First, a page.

92. 92. Acids and Bases in the Living Things<br />Changes in concentrations of H+ and OH- can drastically affect the chemistry of a cell<br />When you breath…<br />CO2 + H2O ⇌ H+ + HCO-3<br />Carbon dioixde water hydrogen ion bicarbonate ion<br />
93. 93. The Threat of Acid Precipitation<br /><ul><li>Acid precipitation refers to rain, snow, or fog with a pH lower than 5.6
94. 94. Acid precipitation is caused mainly by the mixing of different pollutants with water in the air
95. 95. Acid precipitation can damage life in lakes and streams
96. 96. Effects of acid precipitation on soil chemistry are contributing to the decline of some forests</li></li></ul><li>LE 3-9<br />0<br />More<br />acidic<br />1<br />2<br />Acid<br />rain<br />3<br />4<br />5<br />Normal<br />rain<br />6<br />7<br />8<br />9<br />10<br />11<br />12<br />13<br />More<br />basic<br />14<br />
97. 97. Hydrophilic and Hydrophobic Substances<br />A hydrophilic substance is one that has an affinity (likes!) for water<br />A hydrophobic substance is one that does not have an affinity (does NOT like; scared of) for water<br />
98. 98. Law of Conservation of Energy and Matter<br />Energy and Matter cannot be created or destroyed, only change form<br />All atoms on one side of the equation must be accounted for on the other side of the equation<br />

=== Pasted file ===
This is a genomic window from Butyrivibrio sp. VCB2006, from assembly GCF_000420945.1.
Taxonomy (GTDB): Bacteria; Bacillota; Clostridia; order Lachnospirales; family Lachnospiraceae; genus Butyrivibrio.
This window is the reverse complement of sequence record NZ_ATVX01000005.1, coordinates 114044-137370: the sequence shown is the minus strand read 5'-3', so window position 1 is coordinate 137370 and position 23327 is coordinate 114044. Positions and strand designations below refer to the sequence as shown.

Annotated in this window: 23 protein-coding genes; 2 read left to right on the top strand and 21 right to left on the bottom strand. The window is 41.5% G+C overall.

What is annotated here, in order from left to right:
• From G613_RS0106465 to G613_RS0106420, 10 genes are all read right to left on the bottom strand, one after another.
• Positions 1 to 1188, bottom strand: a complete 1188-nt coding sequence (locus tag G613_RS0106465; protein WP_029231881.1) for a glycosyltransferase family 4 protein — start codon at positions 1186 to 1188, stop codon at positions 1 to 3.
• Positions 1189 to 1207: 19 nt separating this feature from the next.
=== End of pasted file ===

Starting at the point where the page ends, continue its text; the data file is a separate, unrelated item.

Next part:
99. 99. All chemical formulas MUST balance.   <br />C6H12O6 + O2------> CO2 + H2O<br /> Count atoms of each element on each side.<br />Is it balanced (does it follow law of conservation of matter?)<br />Increase number of molecules of each compound to balance.<br />Change COEFFICENT<br />Coefficient is the number before the compound (only number you can change)<br />C6H12O6 + 6O2------> 6CO2 + 6H2O<br />(glucose)     + (oxygen)-------(carbon dioxide)  + (water) <br />6 carbons on the left 6 carbons on the right<br />12 hydrogen on the left 12 hydrogen on the right<br />18 oxygen on the left 18 oxygen on the right<br /> <br />